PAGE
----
Cuba's tourism industry, a fast-growing sector in the country's economy, is betting on more efficiency to guarantee excellent services to thousands of foreign vacationers who visit the island-nation every year.
Cuba's state tourist sector is complemented by private businesses, which involve nearly 4,280 rooms for rent and more than 700 houses for tourists.
Services also include offers by more than 1,700 private restaurants, in addition to the possibility for travel agencies to sign direct contracts with private landowners.
Traditional sun and beach options in Cuba are based on more than 70 kilometers of insular platform and some 5,000 kilometers of coastline bathed by the Atlantic Ocean and the Caribbean Sea.
In addition, three dozen specialized diving centers operate throughout the country, providing initiation courses and diving tours in coral reefs and caverns under strict international standards for that activity.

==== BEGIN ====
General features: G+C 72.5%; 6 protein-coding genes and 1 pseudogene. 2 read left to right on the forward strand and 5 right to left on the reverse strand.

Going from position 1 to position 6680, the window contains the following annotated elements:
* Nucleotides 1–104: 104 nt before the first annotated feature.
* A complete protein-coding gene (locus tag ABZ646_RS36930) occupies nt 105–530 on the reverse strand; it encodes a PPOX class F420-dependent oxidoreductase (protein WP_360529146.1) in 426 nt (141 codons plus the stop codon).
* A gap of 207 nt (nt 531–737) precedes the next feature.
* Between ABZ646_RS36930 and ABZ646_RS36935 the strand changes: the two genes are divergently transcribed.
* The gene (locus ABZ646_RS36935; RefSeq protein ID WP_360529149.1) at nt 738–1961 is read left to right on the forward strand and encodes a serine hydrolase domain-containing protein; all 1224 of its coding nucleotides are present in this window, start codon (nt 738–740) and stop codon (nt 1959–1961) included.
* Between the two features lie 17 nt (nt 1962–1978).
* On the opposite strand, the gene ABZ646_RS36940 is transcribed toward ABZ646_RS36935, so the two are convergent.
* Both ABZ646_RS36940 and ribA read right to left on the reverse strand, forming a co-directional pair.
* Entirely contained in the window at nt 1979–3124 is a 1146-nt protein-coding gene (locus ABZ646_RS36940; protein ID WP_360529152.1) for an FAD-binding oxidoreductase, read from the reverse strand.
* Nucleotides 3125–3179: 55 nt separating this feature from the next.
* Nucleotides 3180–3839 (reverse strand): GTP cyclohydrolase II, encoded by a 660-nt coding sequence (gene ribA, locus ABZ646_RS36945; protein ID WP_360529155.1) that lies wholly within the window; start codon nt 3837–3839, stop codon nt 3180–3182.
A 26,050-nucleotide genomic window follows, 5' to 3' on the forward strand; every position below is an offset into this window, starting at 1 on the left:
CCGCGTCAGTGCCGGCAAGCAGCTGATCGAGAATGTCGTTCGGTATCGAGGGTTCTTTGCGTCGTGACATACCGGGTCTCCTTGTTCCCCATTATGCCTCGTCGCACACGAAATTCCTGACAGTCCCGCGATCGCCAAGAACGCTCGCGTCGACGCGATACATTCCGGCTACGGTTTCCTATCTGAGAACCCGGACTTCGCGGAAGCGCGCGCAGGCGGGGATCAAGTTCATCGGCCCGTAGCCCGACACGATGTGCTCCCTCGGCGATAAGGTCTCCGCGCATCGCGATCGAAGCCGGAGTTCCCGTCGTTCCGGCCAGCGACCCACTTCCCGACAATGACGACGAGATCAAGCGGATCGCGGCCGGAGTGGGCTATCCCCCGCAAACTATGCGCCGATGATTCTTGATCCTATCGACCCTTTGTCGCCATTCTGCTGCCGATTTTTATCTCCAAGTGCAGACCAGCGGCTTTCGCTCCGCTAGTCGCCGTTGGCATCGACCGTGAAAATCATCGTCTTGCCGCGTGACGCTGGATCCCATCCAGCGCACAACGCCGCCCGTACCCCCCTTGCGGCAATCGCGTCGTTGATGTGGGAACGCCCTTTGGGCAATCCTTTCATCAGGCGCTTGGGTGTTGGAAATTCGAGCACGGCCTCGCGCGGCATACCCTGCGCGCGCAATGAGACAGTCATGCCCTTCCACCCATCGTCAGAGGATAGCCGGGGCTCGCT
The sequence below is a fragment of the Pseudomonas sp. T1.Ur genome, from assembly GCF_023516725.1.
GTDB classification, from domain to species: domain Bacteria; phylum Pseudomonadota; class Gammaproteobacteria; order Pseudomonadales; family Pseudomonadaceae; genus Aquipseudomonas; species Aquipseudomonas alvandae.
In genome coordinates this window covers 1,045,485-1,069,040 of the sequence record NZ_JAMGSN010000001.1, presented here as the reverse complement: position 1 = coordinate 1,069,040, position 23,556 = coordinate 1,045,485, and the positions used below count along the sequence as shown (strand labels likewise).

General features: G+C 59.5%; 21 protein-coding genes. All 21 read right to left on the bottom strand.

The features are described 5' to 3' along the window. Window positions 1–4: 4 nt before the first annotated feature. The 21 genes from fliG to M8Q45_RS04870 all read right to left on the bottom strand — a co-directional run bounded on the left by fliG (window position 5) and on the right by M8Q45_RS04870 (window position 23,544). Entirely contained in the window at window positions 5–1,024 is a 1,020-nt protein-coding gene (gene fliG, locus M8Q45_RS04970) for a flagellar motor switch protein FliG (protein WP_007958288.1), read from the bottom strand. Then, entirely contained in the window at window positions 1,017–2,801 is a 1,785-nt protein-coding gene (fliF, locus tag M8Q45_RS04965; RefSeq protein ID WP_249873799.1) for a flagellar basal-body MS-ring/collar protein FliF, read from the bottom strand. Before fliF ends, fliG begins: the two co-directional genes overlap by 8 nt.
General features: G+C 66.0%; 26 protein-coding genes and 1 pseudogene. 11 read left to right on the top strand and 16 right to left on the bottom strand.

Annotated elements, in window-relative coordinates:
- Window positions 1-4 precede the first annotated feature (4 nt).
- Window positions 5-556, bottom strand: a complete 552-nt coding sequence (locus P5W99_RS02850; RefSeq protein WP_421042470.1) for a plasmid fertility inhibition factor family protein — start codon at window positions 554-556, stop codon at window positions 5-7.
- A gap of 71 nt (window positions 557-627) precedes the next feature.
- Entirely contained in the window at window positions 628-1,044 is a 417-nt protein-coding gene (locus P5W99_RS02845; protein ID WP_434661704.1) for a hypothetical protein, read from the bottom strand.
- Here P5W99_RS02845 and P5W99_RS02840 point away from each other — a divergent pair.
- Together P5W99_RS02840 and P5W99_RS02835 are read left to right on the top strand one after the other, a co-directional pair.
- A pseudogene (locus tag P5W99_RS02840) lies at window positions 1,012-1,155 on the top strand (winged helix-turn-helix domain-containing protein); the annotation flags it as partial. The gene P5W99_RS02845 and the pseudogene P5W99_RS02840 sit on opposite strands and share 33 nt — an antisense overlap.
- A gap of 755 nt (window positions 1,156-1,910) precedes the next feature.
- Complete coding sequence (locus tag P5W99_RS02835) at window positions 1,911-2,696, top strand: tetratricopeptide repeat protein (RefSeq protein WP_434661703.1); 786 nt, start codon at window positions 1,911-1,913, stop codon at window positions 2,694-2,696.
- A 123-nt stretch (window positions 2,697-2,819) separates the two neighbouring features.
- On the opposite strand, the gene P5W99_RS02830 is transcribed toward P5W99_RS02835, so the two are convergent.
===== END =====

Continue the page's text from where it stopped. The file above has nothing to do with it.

Travelers to Cuba can also enjoy the country's nature, history and culture.
The country's mountain ecosystems contribute to the fast growth of Cuba's tourism sector, as many tours include excursions to those areas.
Protected areas, biosphere reserves, swamps and Cuba's endemic flora and fauna are also available to all tourists through specialized trails created for nature enthusiasts.
Cities such as Havana, the Cuban capital, which are rich in traditions, architecture and culture, are among the favorite destinations for foreign visitors, as a result of a wide range of hotels by the coastline.
The existence of thousands of rooms is complemented by a broad infrastructure of tourist centers where vacationers can watch shows and sports events, shop and eat, as gastronomy is highly appreciated.
In addition to developing the country's hotels, Cuban authorities' strategy is aimed at guaranteeing more efficiency to meet the demand from tourists.
Cuba also offers its beautiful coasts and exuberant nature, as well as its culture and traditions, which are essential components of the country's tourist product.
Cities with plenty of exponents of Spanish-colonial architecture in a perfect state of preservation, hotels linked to plastic arts, historic sites and a busy schedule of meetings and festivities are part of Cuba's tourist industry.